|Studies, expert documents prepared||69||18||38|
|Foreign exchange (study trips, participation in EU-level meetings, etc)||103||530||71||257||106||304|
Source: Lux, J., ‘Sectoral social dialogue committees after the PHARE programme’, in Berki, E. (ed.), Social dialogue in new frameworks, FSZH-TPK, 2008 (in Hungarian).
Low rate of sectoral collective bargaining
Sectoral collective bargaining is, however, not the strongest activity of the sectoral social dialogue committees. Since 2004, only two new agreements have been concluded: in 2005 for the construction industry and in 2007 for the private security industry. The first agreement was extended by the SZMM to the whole sector (HU0506105F, HU0601102N). In several other economic sectors, such as bus transport, bakeries, electricity, water management and chemicals, sectoral agreements were concluded before 2002 and are now undergoing renegotiation within the committees, together with the supplementing of annual wage agreements (HU0502102N, HU0608019I, HU0701049I).
In 2007, a total of 17 sectoral agreements with national scope, concluded by employer organisations, were in force. These covered some 366,563 employees following their extension – or 19% of competitive (private) sector employment in companies employing more than four employees. Furthermore, a number of sectoral agreements were in force with county or regional scope, covering only about 2,000–3,000 people. The modest increase in the sectoral agreement coverage rate since 2004 is mainly due to the extended construction agreement, as the other extension decrees were either issued earlier or renewed.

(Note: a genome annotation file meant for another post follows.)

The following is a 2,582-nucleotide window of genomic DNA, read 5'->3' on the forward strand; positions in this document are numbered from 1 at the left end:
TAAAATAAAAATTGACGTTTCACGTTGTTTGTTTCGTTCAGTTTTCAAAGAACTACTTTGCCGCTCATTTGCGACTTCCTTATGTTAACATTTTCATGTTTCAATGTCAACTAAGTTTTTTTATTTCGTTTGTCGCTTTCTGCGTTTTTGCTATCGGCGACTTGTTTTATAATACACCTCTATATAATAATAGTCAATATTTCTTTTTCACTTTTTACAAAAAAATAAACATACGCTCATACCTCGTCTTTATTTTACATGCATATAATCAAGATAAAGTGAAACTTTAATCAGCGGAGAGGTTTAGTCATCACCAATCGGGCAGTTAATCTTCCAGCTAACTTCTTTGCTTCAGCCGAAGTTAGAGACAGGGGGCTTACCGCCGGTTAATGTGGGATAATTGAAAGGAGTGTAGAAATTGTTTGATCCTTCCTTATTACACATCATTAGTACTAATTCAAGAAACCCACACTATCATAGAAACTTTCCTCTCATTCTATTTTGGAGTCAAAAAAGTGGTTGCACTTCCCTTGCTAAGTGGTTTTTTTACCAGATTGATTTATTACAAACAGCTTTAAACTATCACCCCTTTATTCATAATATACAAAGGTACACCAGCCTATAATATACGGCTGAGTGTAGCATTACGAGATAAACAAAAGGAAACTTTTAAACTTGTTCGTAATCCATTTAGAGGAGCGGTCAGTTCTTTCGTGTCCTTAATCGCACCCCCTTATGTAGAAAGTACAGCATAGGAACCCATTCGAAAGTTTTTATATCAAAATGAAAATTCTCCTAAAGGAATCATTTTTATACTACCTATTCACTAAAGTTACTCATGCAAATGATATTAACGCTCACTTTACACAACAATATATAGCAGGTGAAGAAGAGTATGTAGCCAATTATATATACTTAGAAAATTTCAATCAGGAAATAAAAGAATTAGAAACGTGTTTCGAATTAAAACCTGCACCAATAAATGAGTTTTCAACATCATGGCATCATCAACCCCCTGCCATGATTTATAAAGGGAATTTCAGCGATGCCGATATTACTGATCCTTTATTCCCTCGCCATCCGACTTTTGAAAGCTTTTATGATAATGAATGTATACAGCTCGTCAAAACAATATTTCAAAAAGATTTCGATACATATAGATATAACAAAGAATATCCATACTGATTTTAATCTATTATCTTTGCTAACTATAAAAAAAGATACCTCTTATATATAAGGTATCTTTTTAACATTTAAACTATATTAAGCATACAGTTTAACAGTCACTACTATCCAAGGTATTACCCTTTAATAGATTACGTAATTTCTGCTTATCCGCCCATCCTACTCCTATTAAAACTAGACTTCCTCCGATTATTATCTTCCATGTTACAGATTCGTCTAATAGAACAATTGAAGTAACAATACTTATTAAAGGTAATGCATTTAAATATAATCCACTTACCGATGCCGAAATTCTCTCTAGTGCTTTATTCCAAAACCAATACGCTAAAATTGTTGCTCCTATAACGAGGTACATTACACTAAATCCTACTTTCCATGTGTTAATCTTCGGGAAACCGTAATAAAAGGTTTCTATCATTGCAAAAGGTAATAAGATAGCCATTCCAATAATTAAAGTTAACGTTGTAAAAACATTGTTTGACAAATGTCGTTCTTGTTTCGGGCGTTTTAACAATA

Position of social partners
The social partners have had diverging expectations regarding the sectoral social dialogue committees. Trade unions sought to develop the committees into a bargaining forum, while the employers stressed the consultative and lobbying function of these committees. In many sectors, the prospect of collective bargaining remained an element of rhetoric.
Little is known about the social partners’ official positions on the sectoral social dialogue committees. Formally, the TPK annual reports are regularly on the agenda of OÉT, which, as a rule, accepts them, albeit with minor reservations. In April 2007, for instance, the employers’ side called for more concise and concrete reports in the future. The trade unions, however, have been more vociferous in their comments, criticising the predecessor of TPK for the organisational and financial ‘disorders’ which they claimed had absorbed enormous energies at the expense of ‘meaningful work’. They also considered it ‘regrettable’ that the report on sectoral social dialogue committees did not outline future possibilities and tasks.
Undoubtedly, the establishment of the sectoral social dialogue committees represents one of the most important initiatives of the decade in terms of reshaping Hungary’s industrial relations system. In recent years, sectoral activities, both within the country and at EU level, have strengthened in the framework of the sectoral social dialogue committees to a degree which had not been previously envisaged.
Nonetheless, government officials have cautiously expressed their dissatisfaction with the committees’ activities. Even the social partners, the beneficiaries of the present system which has put in place abundant resources for them, expressed informal criticisms. Despite the high number of sectoral social dialogue committees, commentators stress that the committees have far from exploited their potential. A major shortcoming has been the committees’ inability to tackle the major reasons why sectoral bargaining remains insignificant in Hungary; this is due to: the lack of will on the part of the employers; the weak bargaining power of the sectoral trade unions; and the mismatch between the domains of sectoral organisations. Besides the country’s poor record in relation to genuine bargaining development, criticisms have also been made of the inefficient use of available funds – for example, the poor quality of expert studies and improper study trips – along with the unresolved or contested representativeness issues which remain in certain sectors.
László Neumann, Institute for Political Science, Hungarian Academy of Sciences